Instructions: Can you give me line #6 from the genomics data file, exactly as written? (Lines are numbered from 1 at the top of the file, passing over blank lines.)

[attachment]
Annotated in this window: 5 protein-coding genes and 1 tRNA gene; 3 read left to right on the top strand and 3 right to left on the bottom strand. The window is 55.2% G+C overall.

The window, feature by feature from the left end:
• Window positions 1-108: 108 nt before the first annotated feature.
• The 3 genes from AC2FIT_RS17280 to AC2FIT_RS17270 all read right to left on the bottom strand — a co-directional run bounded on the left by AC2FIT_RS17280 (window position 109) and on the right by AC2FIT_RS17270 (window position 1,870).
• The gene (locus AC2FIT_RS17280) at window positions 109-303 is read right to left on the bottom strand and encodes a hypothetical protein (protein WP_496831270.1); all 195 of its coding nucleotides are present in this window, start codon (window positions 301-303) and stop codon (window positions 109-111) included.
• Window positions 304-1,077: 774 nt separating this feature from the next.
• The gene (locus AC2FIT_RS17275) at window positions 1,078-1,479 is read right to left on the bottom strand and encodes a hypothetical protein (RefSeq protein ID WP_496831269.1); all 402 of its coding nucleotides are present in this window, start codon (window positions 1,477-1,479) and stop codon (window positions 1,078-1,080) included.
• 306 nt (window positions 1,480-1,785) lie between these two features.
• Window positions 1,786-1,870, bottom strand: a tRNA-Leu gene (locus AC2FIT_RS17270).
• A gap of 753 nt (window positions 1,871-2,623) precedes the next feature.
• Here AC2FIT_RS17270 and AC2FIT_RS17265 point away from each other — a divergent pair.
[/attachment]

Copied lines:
• Window positions 304-1,077: 774 nt separating this feature from the next.